Subscribe via Email:

Sunday, April 19, 2015

I don't see the US hiking rates in 2015, says investment guru Marc Faber

Q- How would you rate the performance of Prime Minister Narendra Modi and his government, and why?
A- It's not an easy task to evaluate the performance of a government because of the system Prime Minister Modi is operating in, which is highly bureaucratic and surrounded by red tape. I think he could have done some more reforms. In my view, elimination of subsidies is good and the Rural Employment Act should altogether be scrapped. Modi is not negative for the economy but it seems he is operating under some constraint. However, so far his performance has been good.

Q- How do you see India when compared to the world given the fact that India will likely grow at 8-8.5%?

A- Forget 8-8.5 per cent, even if India grows at 6 per cent per year, it would see huge interest among investors. Most analysts are betting on a global recovery, but the global economy is still slowing down. It isn't a recession but a no-growth environment. I don't see the US hiking rates in 2015.
Coming to the equity markets, the US is an expensive market, whereas Europe is attractive in terms of valuation. Emerging markets are inexpensive, while markets like India at 17 times forward [earnings] are not necessarily expensive. But there are stocks like Nestle that are trading at 50 times, which is expensive. Therefore, India is both expensive and inexpensive. You will have to be selective in terms of sectors and stocks.
Q- Will you be an investor in India?
A- While my exposure to India is low, it's through the India Capital Fund where I am the chairman of the fund. The Indian stock market may rise higher in 2015 but not as high as 2014 - at best a 10 per cent rise from the current levels. If the flows ease in the global market then it may even impact India and it can come off. Meanwhile, we are overweight on financial stocks in India. The sector looks good despite the problems faced by banks as even today a lot of people don't have a bank account in India and, therefore, the sector has huge potential to grow.
Q- Where have you been investing?
A- As an asset allocation I have 25 per cent each in precious metals, equities, real estate, and bonds and cash. This may not be the best of allocation. But it's a disciplined approach. Today no one can tell where the world will go in the next three to five years. But with such asset allocation I am sure that in terms of purchasing parity I will be better [off].
I have been investing in precious metals. In fact, whenever there is a sell-off I had added them in my portfolio. Among equities, my investment in the US is near to nothing, though recently I have added some oil shares. My largest exposure is in Asia with investments in Vietnam, Malaysia, Singapore, Thailand and China. Six to nine months back I invested in China when valuations were really low and attractive. In 2012, I had invested in European shares. Some of my bond investments are in Latin America.
Q- Do you see the euro zone disintegrating following the Greek crisis?
A- The possibility is high, but it will not happen as the powerful US and European allies will not allow it to happen. Greece will never be able to repay and the allies will still infuse money into Greece. This is not an economic problem, it's a geopolitical issue. Hardliners in Europe know that if Greece moves out of the EU it will be more damaging for them than Greece as Russian and Chinese are more than willing to help Greece.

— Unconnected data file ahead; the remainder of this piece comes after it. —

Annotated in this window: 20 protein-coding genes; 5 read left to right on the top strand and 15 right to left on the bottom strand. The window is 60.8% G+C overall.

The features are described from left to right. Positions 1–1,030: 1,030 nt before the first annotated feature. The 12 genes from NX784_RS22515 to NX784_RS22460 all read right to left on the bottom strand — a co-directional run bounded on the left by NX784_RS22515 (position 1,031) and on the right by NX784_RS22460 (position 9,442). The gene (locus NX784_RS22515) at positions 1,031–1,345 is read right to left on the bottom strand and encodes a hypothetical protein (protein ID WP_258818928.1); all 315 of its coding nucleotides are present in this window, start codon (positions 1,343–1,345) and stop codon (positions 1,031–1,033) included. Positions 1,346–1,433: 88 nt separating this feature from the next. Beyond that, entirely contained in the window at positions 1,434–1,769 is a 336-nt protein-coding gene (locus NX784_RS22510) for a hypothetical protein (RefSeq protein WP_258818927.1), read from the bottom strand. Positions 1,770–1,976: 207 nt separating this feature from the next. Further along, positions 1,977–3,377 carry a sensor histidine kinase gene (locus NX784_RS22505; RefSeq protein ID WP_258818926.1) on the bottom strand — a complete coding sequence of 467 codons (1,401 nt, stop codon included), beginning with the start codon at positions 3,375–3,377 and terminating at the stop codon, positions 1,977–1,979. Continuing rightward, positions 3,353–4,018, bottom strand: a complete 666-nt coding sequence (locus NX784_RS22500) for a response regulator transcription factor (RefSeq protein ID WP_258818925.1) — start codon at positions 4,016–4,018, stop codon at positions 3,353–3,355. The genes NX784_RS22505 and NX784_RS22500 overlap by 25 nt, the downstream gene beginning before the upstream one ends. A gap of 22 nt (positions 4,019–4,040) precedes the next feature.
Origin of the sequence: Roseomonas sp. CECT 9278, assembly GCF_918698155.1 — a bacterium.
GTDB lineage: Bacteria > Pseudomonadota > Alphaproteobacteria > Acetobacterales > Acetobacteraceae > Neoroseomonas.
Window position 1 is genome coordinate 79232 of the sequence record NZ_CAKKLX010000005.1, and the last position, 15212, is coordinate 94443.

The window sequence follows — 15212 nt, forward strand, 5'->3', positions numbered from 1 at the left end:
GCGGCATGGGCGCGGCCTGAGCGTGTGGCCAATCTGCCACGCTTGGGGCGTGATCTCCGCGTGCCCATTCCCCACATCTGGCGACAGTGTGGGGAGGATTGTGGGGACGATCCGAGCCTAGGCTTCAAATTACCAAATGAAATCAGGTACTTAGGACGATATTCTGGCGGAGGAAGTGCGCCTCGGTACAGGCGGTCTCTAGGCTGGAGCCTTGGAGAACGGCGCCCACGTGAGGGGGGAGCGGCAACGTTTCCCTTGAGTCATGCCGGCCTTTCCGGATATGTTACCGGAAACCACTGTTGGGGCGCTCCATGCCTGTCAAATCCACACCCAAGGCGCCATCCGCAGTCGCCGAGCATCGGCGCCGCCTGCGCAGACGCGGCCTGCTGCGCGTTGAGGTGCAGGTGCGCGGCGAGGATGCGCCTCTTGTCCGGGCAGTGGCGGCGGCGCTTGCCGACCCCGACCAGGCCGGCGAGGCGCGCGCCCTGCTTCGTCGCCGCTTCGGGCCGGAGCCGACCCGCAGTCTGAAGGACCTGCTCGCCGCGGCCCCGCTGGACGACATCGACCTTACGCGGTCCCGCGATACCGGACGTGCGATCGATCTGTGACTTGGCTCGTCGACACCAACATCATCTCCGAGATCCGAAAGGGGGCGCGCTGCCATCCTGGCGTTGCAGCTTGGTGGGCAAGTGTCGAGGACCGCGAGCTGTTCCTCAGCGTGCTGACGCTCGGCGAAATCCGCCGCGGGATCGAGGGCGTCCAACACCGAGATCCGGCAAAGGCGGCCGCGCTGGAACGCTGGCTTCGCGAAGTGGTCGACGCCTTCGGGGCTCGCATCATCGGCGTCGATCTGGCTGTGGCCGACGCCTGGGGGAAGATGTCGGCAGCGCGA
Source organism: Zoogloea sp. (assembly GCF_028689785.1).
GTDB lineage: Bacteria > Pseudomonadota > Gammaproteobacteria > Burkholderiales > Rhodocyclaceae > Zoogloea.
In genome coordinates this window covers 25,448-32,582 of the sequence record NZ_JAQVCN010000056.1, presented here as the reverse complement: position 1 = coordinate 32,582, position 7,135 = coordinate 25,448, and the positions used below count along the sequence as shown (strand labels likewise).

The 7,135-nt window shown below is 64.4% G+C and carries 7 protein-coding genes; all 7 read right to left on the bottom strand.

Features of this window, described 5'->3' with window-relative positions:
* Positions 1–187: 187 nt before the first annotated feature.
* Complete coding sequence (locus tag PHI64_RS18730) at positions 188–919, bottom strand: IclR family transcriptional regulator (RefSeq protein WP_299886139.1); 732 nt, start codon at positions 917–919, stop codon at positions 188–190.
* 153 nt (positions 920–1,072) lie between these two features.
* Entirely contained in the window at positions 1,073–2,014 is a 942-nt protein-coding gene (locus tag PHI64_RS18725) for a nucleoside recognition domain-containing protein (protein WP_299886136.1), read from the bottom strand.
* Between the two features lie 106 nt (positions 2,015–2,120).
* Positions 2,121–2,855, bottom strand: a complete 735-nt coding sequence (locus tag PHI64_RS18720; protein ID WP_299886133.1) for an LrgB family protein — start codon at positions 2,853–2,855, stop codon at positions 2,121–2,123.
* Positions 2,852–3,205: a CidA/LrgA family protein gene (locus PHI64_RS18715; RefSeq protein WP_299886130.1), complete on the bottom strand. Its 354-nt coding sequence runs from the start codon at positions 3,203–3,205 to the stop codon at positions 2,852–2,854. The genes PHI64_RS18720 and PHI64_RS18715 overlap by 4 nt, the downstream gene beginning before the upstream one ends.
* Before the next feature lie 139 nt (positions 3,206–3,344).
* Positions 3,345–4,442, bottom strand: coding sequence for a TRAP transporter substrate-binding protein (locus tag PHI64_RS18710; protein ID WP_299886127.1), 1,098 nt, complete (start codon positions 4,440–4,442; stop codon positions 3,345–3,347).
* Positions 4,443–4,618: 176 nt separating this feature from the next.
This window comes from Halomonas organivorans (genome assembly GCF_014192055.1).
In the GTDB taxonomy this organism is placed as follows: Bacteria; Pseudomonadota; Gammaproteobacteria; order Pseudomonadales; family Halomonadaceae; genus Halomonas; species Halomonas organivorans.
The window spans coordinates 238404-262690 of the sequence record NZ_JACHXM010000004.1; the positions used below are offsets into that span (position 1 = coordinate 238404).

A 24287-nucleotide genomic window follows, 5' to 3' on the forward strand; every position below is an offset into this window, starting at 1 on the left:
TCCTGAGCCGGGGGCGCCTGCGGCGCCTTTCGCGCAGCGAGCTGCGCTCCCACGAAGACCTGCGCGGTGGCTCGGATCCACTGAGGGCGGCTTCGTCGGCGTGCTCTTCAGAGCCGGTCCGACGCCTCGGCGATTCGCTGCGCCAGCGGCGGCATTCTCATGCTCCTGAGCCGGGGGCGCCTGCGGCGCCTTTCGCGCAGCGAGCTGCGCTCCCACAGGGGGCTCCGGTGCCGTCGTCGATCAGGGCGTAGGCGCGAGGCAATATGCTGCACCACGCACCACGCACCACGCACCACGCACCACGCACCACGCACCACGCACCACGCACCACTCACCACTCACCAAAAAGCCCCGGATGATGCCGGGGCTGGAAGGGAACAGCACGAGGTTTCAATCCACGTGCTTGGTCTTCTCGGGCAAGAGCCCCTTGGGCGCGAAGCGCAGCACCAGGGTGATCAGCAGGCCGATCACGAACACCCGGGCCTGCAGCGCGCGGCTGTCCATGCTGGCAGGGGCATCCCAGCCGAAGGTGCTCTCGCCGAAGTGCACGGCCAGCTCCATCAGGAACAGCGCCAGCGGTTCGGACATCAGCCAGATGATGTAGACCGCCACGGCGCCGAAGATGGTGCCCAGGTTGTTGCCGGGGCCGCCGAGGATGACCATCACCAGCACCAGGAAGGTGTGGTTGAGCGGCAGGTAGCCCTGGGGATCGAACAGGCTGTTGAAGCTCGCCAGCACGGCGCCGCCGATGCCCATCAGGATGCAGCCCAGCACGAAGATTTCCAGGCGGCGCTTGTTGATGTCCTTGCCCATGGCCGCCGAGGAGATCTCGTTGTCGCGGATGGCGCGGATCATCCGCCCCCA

Q- In such a scenario what are your concerns?
A- The world economy, especially US valuations, isn't compelling. Interest rates are so low that there is no headroom for further cut. Corporate profits are disappointing as revenues aren't growing. On the other hand, for a country like India there is still scope for a cut in interest rates. I think India can cut up to 200 basis points. The concern for India is bureaucracy. A socialist attitude is not good for growth. There is huge potential in India but that potential will have to be exploited.

Q- What do you think about Japan?

A- Abenomics is a failure. The real purpose is defeated. Income adjusted in dollar terms is tumbling, exports are down in dollar terms, while retail spending is low. Government debt is increasing and the Bank of Japan is keeping on buying bond. I see this like a ponzi scheme run by the government. While the Japanese market doesn't attract me, international investors are bullish because in dollar income terms corporate earnings are improving.
Q- Do you see India benefiting from the excess money in the world?
A- India has not seen much flows as global investors are underweight towards India. This is because between 2007 and 2013 India disappointed and it saw a weak currency. The stimulus saw huge inflow going into US equities, which is why it has become expensive. Meanwhile, this year the money flow has been in select sectors like biotech and social sector.
Q-What is your view on commodities?
A- It has been a long time since commodity prices are down. I don't put precious metals under commodity. For the past three years, since 2011, precious metals are down and, in my view, they have bottomed out. Regarding oil, I do not see it going down to $20 a barrel. The people who see it going down to $20 are those who felt oil would touch $150 a barrel when it was at $100. I see oil reaching the equilibrium at current levels and see it moving in a range of $40-60 a barrel.
Some commodities have bottomed out like iron ore and copper, but industrial commodities continue to be in the bear market. For agricultural commodities, we may see a price rise in select commodities like coffee. Food prices may not see a huge spike as we saw them rising from 2013 till 2014.

Contrarian Investor Dr.Marc Faber is an international investor known for his uncanny predictions of the stock market and futures markets around the world.

Popular Posts